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About Ted_L

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    Collector is an understatement.

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  1. Giant-Size X-Men #1 cover color guide for 30K! That's got to be a record right?
  2. I put in all my votes yesterday and it was really tough, particularly in the covers and pages categories! Maybe in the future we should think about splitting the most popular categories out further by era -- maybe Pre-Silver Age, Silver Age, Bronze Age, Copper Age, Modern Age. At this point, most of the top vote-getters in those categories will probably be $50K or more pieces, so it would be nice to try and figure out how to split that further to give more art a chance to get recognized. Agreed that the new voting process is much better -- kudos to Bill and Brian. I'm not posting my vot
  3. Just a reminder to everyone to please encase art in a plastic bag within the package. I recently received a package that was wet and the art boards suffered some water damage. The art was wrapped in tissue paper within the cardboard. Thankfully the ink didn't run, but the paper will never be the same again. It wasn't raining the day the art was sent or received, so this must have happened at some point in transit. This art isn't valuable enough to warrant professional restoration, so I'm flattening it as best I can, but it'll probably never fully recover.
  4. PUBLISHED Immortal Hulk #34 pages 6-7 by Butch Guice and Tom Palmer
  5. PUBLISHED War of the Go-Bots (1984 Golden Book) page 1 by Steve Ditko (https://www.comicartfans.com/gallerypiece.asp?piece=1608195)
  6. PUBLISHED Defenders #1 (2001) page 11 by Erik Larsen and Klaus Janson
  7. I enjoyed the Con and picked up a piece from my want list -- while missing out on a few other things. It was also cool seeing some of the higher end art (such as that amazing Wrightson House of Mystery cover Albert was selling) even if most of it was out of my price range. I held off on selling anything (still reluctant to visit the Post Office), but would definitely participate in the future. A few thoughts for future cons: 1) It would be nice for dealers to be able to cycle artwork between days -- so that there would be a new supply of pieces on Sunday morning. 2) On a simila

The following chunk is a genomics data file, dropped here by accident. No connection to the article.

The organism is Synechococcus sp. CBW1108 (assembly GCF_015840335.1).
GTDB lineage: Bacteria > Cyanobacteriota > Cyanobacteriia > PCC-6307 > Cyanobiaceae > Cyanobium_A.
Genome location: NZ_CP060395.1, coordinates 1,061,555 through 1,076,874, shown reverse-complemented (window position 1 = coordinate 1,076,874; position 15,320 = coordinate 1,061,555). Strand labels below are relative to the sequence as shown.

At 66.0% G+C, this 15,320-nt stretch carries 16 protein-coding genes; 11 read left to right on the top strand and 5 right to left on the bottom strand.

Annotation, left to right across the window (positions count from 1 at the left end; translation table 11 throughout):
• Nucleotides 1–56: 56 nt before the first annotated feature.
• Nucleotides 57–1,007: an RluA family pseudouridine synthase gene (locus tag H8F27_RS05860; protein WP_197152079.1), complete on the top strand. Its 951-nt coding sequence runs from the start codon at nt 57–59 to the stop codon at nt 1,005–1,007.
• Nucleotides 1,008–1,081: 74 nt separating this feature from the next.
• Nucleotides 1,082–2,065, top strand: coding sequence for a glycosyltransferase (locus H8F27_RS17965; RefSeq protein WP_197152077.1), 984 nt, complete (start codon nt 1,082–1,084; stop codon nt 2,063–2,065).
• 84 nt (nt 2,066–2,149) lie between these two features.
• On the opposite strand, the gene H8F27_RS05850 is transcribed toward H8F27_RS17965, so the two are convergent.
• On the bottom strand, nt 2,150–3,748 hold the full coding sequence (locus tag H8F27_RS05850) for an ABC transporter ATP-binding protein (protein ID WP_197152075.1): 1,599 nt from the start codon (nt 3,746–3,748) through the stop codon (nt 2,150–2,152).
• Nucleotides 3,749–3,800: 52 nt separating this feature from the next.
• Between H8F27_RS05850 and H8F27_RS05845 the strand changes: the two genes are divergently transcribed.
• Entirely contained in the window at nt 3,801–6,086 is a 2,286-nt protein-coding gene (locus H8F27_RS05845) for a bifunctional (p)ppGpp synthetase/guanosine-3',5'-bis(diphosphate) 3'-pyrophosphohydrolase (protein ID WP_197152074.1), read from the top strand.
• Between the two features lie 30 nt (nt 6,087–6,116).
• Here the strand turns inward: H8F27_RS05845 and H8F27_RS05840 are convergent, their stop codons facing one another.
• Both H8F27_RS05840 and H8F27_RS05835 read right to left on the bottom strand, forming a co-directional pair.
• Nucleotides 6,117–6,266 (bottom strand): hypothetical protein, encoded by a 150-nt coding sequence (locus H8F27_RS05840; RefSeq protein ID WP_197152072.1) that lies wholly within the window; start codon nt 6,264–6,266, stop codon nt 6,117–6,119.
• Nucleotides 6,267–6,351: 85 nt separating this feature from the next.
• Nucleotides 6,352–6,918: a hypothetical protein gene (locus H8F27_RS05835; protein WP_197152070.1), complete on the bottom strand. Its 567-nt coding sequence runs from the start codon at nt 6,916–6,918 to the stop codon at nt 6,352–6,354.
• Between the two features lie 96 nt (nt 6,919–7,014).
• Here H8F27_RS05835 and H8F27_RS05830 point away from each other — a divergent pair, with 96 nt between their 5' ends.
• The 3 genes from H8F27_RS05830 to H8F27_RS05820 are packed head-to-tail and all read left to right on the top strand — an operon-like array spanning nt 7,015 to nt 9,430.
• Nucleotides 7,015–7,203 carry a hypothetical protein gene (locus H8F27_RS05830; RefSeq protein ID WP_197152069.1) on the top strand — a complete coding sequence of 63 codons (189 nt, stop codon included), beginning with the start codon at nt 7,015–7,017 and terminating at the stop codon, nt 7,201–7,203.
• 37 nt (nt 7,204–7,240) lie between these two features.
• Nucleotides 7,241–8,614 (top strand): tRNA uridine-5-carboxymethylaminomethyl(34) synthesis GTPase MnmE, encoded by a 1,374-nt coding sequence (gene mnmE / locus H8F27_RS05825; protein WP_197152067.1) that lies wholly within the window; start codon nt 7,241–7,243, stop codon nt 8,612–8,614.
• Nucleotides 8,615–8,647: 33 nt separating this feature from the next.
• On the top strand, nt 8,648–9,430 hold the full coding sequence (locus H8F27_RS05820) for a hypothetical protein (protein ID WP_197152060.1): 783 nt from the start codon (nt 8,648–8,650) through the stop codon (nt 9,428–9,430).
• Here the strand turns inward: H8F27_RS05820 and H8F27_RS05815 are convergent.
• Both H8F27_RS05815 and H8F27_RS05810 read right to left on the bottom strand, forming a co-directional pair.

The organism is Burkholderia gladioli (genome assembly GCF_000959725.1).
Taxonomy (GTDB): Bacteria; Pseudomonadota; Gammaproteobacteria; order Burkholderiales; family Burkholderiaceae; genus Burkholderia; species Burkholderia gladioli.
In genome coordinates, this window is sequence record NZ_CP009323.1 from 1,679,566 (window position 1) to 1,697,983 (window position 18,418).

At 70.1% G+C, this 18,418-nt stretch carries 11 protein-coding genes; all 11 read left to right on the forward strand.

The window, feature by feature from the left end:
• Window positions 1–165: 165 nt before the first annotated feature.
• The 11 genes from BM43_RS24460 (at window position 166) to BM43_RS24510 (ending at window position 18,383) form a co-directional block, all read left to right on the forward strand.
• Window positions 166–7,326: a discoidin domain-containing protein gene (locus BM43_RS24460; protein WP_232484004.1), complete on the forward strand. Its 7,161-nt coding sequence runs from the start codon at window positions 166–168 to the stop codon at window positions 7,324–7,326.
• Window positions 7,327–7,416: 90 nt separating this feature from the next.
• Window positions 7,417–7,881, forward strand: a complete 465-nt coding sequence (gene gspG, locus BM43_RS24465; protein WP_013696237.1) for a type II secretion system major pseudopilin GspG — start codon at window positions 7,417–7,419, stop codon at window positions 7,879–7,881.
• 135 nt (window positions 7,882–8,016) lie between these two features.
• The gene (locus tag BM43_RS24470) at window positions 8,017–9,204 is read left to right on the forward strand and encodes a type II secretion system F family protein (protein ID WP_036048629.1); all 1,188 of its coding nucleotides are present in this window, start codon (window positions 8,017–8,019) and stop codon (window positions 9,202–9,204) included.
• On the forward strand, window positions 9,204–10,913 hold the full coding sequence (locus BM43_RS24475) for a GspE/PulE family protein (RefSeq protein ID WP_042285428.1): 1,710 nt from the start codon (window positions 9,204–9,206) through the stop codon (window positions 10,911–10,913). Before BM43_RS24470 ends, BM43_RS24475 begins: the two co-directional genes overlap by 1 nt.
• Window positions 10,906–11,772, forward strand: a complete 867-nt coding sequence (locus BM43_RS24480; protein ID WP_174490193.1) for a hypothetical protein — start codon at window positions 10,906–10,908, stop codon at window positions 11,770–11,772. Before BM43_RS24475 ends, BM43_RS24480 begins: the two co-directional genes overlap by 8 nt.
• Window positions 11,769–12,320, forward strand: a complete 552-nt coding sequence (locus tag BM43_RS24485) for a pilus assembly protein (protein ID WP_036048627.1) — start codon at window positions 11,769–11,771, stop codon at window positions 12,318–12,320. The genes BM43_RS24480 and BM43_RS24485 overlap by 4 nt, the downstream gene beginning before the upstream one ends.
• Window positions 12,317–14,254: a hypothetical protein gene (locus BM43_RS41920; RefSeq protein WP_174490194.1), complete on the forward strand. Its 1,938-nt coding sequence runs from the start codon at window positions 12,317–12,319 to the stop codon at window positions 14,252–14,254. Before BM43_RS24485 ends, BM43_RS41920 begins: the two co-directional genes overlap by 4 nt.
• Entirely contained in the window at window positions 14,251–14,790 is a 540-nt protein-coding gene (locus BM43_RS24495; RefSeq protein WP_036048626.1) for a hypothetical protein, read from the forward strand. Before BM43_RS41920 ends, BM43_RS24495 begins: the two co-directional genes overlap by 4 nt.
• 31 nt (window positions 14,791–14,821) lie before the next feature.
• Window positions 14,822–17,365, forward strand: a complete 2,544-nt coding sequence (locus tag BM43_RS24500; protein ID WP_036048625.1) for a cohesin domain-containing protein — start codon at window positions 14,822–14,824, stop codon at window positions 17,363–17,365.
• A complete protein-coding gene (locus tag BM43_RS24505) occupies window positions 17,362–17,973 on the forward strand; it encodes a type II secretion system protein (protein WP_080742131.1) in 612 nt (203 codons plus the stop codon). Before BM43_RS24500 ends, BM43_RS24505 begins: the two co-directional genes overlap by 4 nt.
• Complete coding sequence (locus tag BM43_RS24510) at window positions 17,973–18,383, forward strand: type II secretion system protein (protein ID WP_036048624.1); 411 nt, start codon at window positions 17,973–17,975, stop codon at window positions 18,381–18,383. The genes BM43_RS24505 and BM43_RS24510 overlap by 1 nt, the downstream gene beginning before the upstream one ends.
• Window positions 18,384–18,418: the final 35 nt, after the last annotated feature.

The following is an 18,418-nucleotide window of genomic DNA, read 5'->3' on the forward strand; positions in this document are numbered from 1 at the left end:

8. Amazing Adventures (Killraven) #32 page 10 by P. Craig Russell and Dan Green. This is undoubtedly the most psychedelic art in my collection!
  9. That's great! FYI that I looked through both issues of the Fantagraphics Ditko Collection books and it's not included in there. Those books only go up to 1976, so it's possible this was done a bit later.
  10. This is from an 80's era Dave Cockrum Nightcrawler sketch, which I've been fortunate enough to own since 1999. You can see the drawing and more details here: https://www.comicartfans.com/gallerypiece.asp?piece=1450251
  11. Sorry for the belated reply. This was used for a house ad for the Human Fly. Dave didn't remember exactly, but thought that someone in the bullpen might have added the stats as a joke before it was returned to him. I owned this for about 15 years before selling on Heritage in 2017.
  12. 1. John Byrne 2. Dave Cockrum 3. Jim Lee 4. Paul Smith 5. Mark Silvestri 6. John Romita Jr. Cockrum is my personal favorite, but I have to credit Byrne as he probably had more to do with the X-Men's success than any other artist. I'm not ranking the #1-93 artists, otherwise Jack Kirby and Neal Adams would have to be up there too. I've also omitted the last 15 or so years as I'm not overly familiar. Whoops - I forgot Paul Smith, who had a great run after Cockrum's second time around. I went back and added him above Silvestri.
  13. I have a collection of Dave Cockrum prelims which you can see here: https://www.comicartfans.com/galleryroom.asp?gsub=188397 It's hard to choose favorites, but probably these two, due to the amount of detail. The Black Panther prelim was pretty much used as is for the published cover, while Gil Kane went in a slightly different direction for Captain Marvel #53.
  14. Dave Cockrum for me for both #1 and 2. (This includes several X-Men pieces not currently up on comicartfans).
  15. They don't look right to me. Some of Dave's later work wasn't so great, due to his health issues, but I'm skeptical. Dave would also typically sign somewhere with his trademark signature -- so unless there's a signature or note on the back, I wouldn't bet on these being his work.